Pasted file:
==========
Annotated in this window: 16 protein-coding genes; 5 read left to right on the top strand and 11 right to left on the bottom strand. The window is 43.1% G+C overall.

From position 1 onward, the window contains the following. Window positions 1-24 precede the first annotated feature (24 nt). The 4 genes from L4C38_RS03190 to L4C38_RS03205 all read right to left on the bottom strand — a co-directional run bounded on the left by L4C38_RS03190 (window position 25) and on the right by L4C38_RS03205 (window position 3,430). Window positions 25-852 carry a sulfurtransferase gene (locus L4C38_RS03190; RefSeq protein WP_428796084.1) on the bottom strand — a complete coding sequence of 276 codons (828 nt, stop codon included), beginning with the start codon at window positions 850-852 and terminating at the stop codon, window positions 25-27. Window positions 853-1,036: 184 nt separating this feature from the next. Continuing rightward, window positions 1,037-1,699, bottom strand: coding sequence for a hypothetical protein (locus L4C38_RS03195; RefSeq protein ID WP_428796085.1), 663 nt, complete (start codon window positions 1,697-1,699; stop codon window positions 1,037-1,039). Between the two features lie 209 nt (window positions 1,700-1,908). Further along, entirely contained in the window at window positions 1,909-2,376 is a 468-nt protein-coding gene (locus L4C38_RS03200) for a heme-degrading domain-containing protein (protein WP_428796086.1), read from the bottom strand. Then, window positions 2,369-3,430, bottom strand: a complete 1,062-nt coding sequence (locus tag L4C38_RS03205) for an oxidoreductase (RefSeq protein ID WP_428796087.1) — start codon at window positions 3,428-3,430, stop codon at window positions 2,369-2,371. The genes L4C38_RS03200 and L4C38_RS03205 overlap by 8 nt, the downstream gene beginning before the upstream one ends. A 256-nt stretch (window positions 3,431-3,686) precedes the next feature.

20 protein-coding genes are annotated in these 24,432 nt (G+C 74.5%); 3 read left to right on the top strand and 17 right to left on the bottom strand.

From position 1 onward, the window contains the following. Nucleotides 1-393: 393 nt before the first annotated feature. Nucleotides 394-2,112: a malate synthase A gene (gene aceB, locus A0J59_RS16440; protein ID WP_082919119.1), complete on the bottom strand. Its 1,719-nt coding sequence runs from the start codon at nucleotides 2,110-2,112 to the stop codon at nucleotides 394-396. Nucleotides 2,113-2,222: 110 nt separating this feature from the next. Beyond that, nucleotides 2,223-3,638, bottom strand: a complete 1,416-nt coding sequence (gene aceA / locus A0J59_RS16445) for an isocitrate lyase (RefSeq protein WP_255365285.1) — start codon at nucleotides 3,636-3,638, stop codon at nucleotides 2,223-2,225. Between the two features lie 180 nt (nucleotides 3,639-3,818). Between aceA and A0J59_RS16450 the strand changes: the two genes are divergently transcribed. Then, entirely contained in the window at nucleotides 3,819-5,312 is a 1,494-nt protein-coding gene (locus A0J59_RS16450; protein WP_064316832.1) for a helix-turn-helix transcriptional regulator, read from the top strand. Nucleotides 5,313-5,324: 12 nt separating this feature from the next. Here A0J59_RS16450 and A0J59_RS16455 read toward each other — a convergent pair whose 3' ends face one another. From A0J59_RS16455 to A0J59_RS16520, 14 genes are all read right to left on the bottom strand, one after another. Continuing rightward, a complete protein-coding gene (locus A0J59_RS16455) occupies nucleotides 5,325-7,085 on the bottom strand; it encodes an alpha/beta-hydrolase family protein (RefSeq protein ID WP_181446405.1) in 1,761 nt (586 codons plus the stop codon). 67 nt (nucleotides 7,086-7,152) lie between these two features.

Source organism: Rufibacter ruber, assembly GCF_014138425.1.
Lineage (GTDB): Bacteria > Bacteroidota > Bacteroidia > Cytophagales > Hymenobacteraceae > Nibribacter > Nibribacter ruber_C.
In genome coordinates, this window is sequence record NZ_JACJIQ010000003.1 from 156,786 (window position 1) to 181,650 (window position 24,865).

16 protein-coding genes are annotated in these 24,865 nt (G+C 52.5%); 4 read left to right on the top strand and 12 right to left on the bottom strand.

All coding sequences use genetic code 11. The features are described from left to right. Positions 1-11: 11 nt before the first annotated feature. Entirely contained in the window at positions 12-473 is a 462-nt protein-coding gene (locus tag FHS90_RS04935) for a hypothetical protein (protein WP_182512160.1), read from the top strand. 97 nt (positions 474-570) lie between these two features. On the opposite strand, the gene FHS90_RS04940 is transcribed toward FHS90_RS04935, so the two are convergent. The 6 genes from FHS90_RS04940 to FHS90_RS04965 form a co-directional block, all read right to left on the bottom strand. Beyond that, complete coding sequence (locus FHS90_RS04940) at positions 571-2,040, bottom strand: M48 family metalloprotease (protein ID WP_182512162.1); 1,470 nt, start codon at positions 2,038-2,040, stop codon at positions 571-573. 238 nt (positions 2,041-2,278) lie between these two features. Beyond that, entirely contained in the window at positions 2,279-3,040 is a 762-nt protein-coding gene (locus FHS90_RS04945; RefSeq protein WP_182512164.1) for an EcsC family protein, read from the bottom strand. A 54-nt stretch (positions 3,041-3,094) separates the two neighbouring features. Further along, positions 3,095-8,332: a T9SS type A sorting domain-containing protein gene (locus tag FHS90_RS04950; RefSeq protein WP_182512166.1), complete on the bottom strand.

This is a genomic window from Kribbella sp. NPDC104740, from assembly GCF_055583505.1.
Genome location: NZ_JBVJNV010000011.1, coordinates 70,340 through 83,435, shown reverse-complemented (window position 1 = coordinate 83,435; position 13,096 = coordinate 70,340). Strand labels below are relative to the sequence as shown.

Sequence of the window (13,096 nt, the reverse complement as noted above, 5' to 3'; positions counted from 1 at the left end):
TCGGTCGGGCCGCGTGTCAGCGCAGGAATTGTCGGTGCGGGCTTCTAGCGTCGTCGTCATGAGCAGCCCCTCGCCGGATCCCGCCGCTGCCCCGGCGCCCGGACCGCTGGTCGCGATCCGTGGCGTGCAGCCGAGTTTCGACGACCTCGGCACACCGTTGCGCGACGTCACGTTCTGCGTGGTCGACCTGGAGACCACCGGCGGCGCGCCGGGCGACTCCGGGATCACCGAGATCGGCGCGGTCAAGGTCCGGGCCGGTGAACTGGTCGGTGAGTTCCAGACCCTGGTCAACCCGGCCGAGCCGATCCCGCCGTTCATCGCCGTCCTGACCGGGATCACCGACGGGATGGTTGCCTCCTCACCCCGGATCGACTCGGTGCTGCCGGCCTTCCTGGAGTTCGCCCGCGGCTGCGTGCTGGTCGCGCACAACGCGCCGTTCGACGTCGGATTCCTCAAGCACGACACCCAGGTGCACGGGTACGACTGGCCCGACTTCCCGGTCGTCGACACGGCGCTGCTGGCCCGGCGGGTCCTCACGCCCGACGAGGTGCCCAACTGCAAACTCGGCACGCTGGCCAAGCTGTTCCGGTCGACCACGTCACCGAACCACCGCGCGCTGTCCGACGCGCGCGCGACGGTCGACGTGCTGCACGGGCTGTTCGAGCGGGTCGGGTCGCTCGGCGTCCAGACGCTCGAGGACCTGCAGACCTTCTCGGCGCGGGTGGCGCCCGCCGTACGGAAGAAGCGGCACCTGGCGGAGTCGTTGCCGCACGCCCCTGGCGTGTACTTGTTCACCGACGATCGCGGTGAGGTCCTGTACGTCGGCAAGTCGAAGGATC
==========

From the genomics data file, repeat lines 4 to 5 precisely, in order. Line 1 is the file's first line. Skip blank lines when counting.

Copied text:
From position 1 onward, the window contains the following. Nucleotides 1-393: 393 nt before the first annotated feature. Nucleotides 394-2,112: a malate synthase A gene (gene aceB, locus A0J59_RS16440; protein ID WP_082919119.1), complete on the bottom strand. Its 1,719-nt coding sequence runs from the start codon at nucleotides 2,110-2,112 to the stop codon at nucleotides 394-396. Nucleotides 2,113-2,222: 110 nt separating this feature from the next. Beyond that, nucleotides 2,223-3,638, bottom strand: a complete 1,416-nt coding sequence (gene aceA / locus A0J59_RS16445) for an isocitrate lyase (RefSeq protein WP_255365285.1) — start codon at nucleotides 3,636-3,638, stop codon at nucleotides 2,223-2,225. Between the two features lie 180 nt (nucleotides 3,639-3,818). Between aceA and A0J59_RS16450 the strand changes: the two genes are divergently transcribed. Then, entirely contained in the window at nucleotides 3,819-5,312 is a 1,494-nt protein-coding gene (locus A0J59_RS16450; protein WP_064316832.1) for a helix-turn-helix transcriptional regulator, read from the top strand. Nucleotides 5,313-5,324: 12 nt separating this feature from the next. Here A0J59_RS16450 and A0J59_RS16455 read toward each other — a convergent pair whose 3' ends face one another. From A0J59_RS16455 to A0J59_RS16520, 14 genes are all read right to left on the bottom strand, one after another. Continuing rightward, a complete protein-coding gene (locus A0J59_RS16455) occupies nucleotides 5,325-7,085 on the bottom strand; it encodes an alpha/beta-hydrolase family protein (RefSeq protein ID WP_181446405.1) in 1,761 nt (586 codons plus the stop codon). 67 nt (nucleotides 7,086-7,152) lie between these two features.

Source organism: Rufibacter ruber, assembly GCF_014138425.1.